Dark Star Cherry beer label

Dark Star Cherry Stout

Pronounced "Daaaaaaark Staaaaaaar CherrReeeeeee"

Recipe copyright (C) 1993 Forrest Cook and Jonathan Corbet, Microburst Brewery


Brewed July 13, 1993
Bottled July 19, 1993
Makes approximately six Gallons of stout

Start by heating abuot 4 gallons of cold water in a six+ gallon brew pot on your stove. The brew pot should have room for the water, the malt and the cherries.

2 Tbsp of gypsum were added to the wort to soften the local water.

Heat the water to approximately 90 degrees F.

    1/2 Lb of ground chocolate malt
    2 X 3.3 Lb cans of John Bull hopped dark malt extract
    2 X 3.3 Lb cans of John Bull premium hopped stout extract

Now is a good time to prestart your yeast (see below).

Bring the wort to a slow boil and keep it there for about 20 minutes, stirring frequently. Beware that boiling wort may have a tendency to foam up and boil over, making a sticky mess.

Turn off the heat.

Gradually add 1 Oz of cascade leaf hops to the wort as it cools. These hops are more for aroma than bittering since the wort is already hopped.

Add 12 Lbs of very ripe clean, pitted or sliced dark red bing cherries, preferably from Ed the Dead Head's Colorado western slope relatives :-)

Cool the wort. We take the brew pot and put it into a sink full of cold water. The idea is to get the temperature of the wort plus the water in the bucket to a decent temperature for yeast to grow in.

Pour the warm wort into a sterile brewing bucket, add additional cold water to get to the desired volume, approximately 6 gallons in this case.

This is a good time to take an initial specific gravity reading, make sure to stir up the wort before measuring.

Our batch started at 1.060 @ 89 Degrees F.

Hydrating the yeast:

We used the dry yeast packet that came with the malt. Put about 1/8 cup of lukewarm water into a sterile cup. Add the dry yeast to the water and cover the cup. After the yeast has sat in the water for about 15 minutes add several tablespoons of cooled wort to the yeast slurry and cover again. The yeast mixture should be foaming nicely within about 30 minutes.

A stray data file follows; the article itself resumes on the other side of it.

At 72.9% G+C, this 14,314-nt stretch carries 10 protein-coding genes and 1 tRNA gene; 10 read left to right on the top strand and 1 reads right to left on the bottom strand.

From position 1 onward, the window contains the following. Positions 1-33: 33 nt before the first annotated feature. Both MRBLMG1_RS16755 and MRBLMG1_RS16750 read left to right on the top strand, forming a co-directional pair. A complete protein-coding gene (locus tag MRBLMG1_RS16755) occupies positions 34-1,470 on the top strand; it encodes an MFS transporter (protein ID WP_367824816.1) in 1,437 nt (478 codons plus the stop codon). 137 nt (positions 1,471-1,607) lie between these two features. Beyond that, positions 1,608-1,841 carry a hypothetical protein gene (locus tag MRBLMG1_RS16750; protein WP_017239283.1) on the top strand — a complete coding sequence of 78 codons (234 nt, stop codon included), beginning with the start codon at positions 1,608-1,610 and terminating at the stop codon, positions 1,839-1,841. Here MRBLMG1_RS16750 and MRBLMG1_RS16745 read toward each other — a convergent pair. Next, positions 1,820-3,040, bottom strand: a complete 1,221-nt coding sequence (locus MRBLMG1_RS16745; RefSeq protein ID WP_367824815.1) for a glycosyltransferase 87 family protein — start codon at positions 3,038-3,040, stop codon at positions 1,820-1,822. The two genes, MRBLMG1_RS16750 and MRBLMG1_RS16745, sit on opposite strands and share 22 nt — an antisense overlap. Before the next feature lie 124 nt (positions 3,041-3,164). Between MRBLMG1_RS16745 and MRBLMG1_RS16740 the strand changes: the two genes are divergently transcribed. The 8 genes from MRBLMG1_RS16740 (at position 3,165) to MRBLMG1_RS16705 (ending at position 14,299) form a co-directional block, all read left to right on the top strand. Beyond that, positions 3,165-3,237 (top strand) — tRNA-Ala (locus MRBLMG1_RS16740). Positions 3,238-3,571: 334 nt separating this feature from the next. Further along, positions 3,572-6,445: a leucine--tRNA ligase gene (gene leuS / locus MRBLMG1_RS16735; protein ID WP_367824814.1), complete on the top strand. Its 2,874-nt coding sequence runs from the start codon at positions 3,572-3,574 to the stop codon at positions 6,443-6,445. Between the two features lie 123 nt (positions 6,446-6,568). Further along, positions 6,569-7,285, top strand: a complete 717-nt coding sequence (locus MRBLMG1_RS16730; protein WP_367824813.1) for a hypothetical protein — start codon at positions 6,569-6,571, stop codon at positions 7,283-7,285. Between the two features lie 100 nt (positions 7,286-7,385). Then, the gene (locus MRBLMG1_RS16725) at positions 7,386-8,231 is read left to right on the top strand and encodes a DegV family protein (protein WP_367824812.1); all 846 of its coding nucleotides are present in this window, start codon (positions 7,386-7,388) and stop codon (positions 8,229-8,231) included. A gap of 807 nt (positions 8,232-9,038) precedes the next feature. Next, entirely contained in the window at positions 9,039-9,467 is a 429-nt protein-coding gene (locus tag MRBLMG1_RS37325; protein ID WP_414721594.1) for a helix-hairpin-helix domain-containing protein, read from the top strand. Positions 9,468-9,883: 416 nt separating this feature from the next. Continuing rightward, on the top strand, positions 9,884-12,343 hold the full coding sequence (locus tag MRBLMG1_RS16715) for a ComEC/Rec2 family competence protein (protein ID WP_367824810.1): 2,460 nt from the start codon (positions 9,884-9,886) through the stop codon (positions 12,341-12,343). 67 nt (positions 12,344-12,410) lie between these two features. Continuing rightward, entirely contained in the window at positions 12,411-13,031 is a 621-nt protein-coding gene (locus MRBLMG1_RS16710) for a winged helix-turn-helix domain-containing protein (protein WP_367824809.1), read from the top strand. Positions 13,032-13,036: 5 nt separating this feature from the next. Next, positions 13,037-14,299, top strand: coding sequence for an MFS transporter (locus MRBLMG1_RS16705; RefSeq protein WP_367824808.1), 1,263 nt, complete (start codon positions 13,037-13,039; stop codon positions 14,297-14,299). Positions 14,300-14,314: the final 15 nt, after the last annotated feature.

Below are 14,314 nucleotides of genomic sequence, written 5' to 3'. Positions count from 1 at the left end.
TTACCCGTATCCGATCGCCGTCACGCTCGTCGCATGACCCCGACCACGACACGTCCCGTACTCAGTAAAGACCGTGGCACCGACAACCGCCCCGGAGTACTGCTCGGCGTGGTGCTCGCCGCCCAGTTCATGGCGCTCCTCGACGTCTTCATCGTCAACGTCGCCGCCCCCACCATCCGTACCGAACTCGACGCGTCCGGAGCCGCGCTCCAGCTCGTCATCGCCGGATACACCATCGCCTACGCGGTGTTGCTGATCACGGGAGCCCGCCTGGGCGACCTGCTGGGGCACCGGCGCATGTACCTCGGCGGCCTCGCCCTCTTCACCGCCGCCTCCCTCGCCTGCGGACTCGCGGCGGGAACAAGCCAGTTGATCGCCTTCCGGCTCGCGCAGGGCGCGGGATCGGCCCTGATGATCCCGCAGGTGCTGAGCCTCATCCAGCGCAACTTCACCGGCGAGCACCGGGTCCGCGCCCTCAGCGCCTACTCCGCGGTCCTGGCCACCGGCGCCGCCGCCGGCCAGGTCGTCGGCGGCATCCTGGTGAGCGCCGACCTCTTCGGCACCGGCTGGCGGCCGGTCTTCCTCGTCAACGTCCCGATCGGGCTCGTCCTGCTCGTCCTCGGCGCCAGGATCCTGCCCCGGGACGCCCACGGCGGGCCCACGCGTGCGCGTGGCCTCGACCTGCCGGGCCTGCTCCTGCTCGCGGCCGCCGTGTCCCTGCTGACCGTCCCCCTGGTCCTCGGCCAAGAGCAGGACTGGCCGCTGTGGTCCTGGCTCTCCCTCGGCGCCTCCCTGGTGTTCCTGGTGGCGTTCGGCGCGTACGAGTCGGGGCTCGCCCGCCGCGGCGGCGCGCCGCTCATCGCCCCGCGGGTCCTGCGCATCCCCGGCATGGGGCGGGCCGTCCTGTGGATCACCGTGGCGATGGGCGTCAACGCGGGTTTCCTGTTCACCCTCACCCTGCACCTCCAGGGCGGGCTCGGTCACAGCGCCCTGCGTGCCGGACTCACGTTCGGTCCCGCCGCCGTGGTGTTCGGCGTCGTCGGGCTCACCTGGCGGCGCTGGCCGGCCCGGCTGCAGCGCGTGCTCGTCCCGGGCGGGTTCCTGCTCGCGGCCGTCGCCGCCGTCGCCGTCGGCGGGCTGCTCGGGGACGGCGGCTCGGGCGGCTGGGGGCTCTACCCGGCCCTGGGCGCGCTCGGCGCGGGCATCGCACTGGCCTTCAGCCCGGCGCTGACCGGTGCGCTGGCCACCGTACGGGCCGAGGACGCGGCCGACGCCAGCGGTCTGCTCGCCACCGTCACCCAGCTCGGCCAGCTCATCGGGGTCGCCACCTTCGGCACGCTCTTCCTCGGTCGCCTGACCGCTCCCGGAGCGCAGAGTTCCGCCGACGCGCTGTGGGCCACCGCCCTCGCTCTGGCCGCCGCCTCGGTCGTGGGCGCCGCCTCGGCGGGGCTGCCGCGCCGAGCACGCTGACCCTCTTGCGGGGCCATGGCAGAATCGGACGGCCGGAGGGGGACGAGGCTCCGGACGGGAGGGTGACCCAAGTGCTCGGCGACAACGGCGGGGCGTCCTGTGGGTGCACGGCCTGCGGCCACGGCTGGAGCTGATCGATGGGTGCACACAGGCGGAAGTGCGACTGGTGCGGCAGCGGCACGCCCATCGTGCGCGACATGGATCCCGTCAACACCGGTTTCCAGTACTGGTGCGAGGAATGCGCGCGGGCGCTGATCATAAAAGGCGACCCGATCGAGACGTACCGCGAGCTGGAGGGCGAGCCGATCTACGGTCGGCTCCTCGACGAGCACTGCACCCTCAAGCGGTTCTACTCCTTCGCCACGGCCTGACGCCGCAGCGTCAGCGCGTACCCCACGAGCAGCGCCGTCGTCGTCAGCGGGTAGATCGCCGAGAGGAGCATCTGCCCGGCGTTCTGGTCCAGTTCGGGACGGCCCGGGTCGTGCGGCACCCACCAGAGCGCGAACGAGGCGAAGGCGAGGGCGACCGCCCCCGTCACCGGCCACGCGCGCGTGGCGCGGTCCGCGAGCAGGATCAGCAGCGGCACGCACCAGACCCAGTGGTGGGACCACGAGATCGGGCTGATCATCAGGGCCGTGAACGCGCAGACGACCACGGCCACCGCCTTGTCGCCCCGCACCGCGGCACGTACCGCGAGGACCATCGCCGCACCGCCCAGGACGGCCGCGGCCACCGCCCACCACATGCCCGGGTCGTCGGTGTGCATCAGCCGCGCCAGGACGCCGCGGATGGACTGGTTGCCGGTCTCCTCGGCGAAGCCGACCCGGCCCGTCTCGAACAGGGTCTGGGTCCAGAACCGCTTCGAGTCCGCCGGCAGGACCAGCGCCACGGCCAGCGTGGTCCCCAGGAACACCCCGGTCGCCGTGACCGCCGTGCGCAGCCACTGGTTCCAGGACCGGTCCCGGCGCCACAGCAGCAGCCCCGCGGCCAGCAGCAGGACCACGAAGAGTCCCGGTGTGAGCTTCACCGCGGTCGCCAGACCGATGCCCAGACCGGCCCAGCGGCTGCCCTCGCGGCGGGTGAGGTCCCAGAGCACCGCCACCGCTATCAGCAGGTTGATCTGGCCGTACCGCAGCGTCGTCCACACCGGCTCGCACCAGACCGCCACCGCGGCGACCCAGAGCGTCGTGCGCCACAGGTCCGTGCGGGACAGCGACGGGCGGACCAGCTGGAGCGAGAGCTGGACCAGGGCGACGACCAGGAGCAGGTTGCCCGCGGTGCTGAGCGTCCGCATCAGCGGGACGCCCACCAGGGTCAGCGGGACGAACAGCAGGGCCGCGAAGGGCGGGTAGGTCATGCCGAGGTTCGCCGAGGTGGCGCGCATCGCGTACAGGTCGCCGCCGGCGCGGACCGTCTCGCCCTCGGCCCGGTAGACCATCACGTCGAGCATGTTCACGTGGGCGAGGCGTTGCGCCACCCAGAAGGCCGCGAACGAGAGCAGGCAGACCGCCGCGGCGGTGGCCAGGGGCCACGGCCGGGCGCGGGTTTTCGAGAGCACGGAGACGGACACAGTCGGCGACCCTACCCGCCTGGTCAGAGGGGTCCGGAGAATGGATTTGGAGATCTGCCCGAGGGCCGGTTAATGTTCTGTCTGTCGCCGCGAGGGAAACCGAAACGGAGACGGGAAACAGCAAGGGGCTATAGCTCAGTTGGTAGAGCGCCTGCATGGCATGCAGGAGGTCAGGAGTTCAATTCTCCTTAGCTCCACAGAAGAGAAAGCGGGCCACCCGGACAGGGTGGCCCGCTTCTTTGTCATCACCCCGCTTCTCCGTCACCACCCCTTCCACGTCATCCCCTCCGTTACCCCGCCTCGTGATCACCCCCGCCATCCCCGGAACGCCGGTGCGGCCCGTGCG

The most critical part:

Add the live yeast slurry to the bucket as soon as the wort has cooled down to around 90 degree F. Do not let the cooled wort to sit around for very long without yeast. This allows the yeast to get a head start over any wild yeast or other airborne bacteria that the wort has come into contact with.

An alternative approach would be to pitch the dry yeast directly into the cooled wort, pre-hydrating generally helps the yeast to start up more quickly.

Put a fairly tight fitting lid on the bucket and let 'er rip. You should have a nice brown-red foam on the top of the liquid within 12 to 24 hours.

Stir the cherry mass into the fermenting beer with a sterile spoon about once every day or so. After about 2 to 10 days, the main fermenting will have died down.

Transfer the beer into a sterile carboy. We have had good luck with putting a funnel and strainer in the carboy and scooping pans of the brew from the bucket into the strainer. Be sure to sterilize the pan by boiling some water in it. Use a potato masher with the strainer to to squeeze the juice out of the cherries. The left-over fermented cherries were put into the backyard compost heap. The next day I noticed tracks in the compost heap, the neighborhood raccoons must have had a big party :-)

Put an air lock on the carboy and let it finish fermenting. It is a good idea to occasionally rock the carboy to mix up the wort. Fermentation usually takes a week or two, the lock should virtually stop bubbling. Don't rush this part or you may over-carbonate your bottles (boom).

At this point, you can take the final gravity reading. Make sure to stir up the wort before measuring. Our batch ended at 1.035 @ 68 Degrees F.

Boil 1/2 cup of water and add 5/8 cup of corn sugar to prime (carbonate) the bottles. Mix the sugared water thoroughly into the beer. If you don't mix thoroughly, you may end up with some flat bottles and some VERY foamy or even explosive bottles.

Bottle the beer into sterile bottles using a sterilized siphon tube with a plastic thumb-lock. Wait at least one week, open a test bottle and enjoy! After this beer was around 3 months old it started to taste really good. The brew can last for a number of years but is probably best consumed in the 1 to 3 month time frame.

Brewing Terms:

wort - The sugary malt and hop solution that is fermented into beer.

carboy - One of those big glass bottles that are usually used for
	drinking water.  We use 7 gallon "acid" carboys
	that were purchased from a local homebrew supplier.
        Be sure to clean the carboy, sanitize with clorinated
        water and rinse thoroughly before adding the wort.


Homebrewing of beer is legal in most of the US, with the possible exception of Utah. It is a good idea to read a few books on homebrewing, there are some potential hazards in the process such as exploding bottles and carboys (don't let the hops plug the release hose). Can you say glass grenades? This is only a basic guideline, you are responsible for being a safe brewer. Beware, this beer may be a gateway to making even darker beer.


For a good read, pick up a copy of Charlie Papazian's book "The Complete Joy of Homebrewing", available at most brewing supply stores. As Charlie says: Relax, don't worry, enjoy a homebrew.